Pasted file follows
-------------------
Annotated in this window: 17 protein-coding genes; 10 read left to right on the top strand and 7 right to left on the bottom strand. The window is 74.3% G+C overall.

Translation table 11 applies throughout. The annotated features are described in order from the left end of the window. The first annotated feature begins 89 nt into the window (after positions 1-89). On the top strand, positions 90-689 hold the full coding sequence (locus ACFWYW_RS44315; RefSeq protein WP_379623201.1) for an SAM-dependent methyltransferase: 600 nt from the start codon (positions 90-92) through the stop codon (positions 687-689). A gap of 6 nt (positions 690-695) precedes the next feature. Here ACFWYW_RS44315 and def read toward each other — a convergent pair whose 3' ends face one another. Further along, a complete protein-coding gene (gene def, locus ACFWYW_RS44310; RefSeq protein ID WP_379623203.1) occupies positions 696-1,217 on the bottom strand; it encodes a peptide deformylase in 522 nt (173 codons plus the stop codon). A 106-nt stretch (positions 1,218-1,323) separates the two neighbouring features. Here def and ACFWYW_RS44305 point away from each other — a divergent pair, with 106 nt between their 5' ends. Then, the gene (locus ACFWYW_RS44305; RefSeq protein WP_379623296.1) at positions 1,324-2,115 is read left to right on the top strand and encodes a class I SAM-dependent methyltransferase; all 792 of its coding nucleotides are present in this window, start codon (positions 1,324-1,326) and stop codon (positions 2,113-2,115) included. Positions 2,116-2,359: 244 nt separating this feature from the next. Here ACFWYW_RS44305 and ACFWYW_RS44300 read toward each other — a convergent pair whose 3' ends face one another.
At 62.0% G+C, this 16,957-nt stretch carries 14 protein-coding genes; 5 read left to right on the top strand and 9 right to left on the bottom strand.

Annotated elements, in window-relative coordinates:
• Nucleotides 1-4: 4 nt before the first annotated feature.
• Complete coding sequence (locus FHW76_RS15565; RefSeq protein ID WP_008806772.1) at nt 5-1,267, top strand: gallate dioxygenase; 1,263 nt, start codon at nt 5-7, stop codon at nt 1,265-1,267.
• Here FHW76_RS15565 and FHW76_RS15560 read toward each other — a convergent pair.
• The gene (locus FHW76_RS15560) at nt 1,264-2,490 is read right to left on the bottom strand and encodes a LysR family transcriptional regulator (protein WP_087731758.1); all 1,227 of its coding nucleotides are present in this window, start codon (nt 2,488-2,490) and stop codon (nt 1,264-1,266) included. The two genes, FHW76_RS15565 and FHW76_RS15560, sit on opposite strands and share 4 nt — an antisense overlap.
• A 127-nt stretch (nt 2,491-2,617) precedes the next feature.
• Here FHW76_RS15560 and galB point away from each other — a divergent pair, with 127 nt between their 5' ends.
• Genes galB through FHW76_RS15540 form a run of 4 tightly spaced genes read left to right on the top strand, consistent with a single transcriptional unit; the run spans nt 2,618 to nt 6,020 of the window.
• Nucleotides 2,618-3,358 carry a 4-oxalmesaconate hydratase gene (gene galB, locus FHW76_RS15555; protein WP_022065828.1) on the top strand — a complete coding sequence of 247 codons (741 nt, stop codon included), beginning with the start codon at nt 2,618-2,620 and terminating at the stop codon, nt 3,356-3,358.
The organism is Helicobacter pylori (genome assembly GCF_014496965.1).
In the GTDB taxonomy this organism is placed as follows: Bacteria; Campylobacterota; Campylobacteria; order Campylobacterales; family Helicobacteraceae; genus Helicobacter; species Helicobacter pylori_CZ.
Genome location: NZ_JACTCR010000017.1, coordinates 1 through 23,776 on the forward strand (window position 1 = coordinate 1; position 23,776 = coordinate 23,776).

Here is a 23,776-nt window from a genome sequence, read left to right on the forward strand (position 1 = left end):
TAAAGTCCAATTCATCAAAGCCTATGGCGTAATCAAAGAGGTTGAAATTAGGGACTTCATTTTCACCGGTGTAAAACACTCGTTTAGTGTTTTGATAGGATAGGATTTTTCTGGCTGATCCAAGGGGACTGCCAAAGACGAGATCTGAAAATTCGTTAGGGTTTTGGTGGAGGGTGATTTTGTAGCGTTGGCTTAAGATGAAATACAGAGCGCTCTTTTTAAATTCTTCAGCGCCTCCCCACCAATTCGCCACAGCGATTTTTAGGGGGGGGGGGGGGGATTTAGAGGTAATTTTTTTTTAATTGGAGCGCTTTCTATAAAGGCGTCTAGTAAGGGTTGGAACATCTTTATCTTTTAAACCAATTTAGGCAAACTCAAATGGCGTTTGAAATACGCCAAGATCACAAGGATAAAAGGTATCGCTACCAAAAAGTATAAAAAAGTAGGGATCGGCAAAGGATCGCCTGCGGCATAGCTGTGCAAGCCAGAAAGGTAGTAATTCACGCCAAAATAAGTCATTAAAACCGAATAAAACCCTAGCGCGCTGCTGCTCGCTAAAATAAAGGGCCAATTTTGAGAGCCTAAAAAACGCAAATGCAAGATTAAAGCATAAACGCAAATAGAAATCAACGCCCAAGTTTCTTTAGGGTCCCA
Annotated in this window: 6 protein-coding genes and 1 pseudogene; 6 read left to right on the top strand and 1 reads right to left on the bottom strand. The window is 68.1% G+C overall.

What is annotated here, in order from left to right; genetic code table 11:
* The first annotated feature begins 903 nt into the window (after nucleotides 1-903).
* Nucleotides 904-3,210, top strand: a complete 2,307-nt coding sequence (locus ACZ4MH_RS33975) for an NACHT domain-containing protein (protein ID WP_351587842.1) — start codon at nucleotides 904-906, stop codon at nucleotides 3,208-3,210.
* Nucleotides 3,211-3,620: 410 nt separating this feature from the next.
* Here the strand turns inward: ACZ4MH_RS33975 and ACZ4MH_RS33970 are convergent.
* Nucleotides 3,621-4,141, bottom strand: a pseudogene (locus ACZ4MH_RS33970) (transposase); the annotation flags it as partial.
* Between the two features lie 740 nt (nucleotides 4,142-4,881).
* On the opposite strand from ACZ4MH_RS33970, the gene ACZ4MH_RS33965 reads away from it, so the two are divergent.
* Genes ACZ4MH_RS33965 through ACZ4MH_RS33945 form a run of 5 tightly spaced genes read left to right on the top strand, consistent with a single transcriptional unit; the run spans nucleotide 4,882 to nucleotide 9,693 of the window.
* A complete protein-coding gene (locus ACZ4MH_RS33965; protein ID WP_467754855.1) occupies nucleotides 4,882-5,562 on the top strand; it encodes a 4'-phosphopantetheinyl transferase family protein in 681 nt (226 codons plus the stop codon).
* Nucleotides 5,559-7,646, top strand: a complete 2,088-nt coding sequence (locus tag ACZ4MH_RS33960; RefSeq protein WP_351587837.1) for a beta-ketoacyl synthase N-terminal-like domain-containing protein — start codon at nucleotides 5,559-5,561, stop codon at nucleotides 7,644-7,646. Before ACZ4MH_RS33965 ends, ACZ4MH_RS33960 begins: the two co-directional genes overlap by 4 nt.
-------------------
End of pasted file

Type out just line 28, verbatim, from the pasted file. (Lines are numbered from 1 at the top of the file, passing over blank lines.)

* A complete protein-coding gene (locus ACZ4MH_RS33965; protein ID WP_467754855.1) occupies nucleotides 4,882-5,562 on the top strand; it encodes a 4'-phosphopantetheinyl transferase family protein in 681 nt (226 codons plus the stop codon).